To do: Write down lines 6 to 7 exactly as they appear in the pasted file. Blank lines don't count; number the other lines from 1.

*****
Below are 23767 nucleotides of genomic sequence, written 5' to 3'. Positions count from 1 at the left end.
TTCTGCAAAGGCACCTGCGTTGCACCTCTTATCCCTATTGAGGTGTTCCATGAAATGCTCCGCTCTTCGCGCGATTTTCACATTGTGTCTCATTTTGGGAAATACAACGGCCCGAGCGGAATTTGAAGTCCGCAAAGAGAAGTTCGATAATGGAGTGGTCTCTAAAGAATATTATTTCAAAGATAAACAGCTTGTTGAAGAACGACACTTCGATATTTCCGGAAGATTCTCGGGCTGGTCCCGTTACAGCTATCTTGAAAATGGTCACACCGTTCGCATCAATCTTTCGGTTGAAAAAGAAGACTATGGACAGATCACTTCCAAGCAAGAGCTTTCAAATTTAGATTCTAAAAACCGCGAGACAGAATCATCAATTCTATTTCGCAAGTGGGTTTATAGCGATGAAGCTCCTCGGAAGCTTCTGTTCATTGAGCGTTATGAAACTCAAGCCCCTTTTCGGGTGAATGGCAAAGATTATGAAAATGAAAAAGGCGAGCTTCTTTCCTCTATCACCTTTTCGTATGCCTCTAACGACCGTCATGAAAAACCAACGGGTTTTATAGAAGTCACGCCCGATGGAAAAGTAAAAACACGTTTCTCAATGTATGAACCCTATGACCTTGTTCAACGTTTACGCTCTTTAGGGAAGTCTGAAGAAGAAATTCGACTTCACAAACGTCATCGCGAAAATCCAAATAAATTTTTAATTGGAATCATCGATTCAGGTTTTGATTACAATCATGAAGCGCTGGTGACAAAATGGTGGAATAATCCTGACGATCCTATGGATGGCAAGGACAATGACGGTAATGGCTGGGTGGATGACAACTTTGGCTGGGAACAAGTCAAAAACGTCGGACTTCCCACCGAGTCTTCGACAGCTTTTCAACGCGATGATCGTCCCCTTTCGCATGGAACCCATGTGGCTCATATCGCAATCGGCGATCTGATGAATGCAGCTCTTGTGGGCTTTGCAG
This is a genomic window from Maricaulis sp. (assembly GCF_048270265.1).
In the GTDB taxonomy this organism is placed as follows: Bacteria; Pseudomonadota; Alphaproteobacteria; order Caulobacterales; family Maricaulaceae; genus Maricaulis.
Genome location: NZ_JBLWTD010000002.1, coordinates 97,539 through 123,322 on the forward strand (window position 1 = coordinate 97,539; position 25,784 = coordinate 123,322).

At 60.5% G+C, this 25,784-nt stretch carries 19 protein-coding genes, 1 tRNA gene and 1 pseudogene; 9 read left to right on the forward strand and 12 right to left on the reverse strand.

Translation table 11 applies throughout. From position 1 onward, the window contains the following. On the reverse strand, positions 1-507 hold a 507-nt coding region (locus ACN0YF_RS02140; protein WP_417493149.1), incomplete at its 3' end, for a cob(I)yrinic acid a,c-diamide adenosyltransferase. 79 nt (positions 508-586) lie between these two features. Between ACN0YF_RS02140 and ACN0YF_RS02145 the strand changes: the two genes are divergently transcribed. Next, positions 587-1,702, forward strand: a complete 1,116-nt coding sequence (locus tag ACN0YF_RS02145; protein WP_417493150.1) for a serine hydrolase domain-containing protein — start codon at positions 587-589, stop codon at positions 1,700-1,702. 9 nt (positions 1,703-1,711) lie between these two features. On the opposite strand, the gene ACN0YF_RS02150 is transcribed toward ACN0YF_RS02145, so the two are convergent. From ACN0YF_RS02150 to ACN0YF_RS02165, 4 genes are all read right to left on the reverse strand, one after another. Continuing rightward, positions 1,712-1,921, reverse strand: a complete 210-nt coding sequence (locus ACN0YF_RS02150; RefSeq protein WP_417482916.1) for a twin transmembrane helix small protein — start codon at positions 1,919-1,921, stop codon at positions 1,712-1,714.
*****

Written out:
At 60.5% G+C, this 25,784-nt stretch carries 19 protein-coding genes, 1 tRNA gene and 1 pseudogene; 9 read left to right on the forward strand and 12 right to left on the reverse strand.

Translation table 11 applies throughout. From position 1 onward, the window contains the following. On the reverse strand, positions 1-507 hold a 507-nt coding region (locus ACN0YF_RS02140; protein WP_417493149.1), incomplete at its 3' end, for a cob(I)yrinic acid a,c-diamide adenosyltransferase. 79 nt (positions 508-586) lie between these two features. Between ACN0YF_RS02140 and ACN0YF_RS02145 the strand changes: the two genes are divergently transcribed. Next, positions 587-1,702, forward strand: a complete 1,116-nt coding sequence (locus tag ACN0YF_RS02145; protein WP_417493150.1) for a serine hydrolase domain-containing protein — start codon at positions 587-589, stop codon at positions 1,700-1,702. 9 nt (positions 1,703-1,711) lie between these two features. On the opposite strand, the gene ACN0YF_RS02150 is transcribed toward ACN0YF_RS02145, so the two are convergent. From ACN0YF_RS02150 to ACN0YF_RS02165, 4 genes are all read right to left on the reverse strand, one after another. Continuing rightward, positions 1,712-1,921, reverse strand: a complete 210-nt coding sequence (locus ACN0YF_RS02150; RefSeq protein WP_417482916.1) for a twin transmembrane helix small protein — start codon at positions 1,919-1,921, stop codon at positions 1,712-1,714.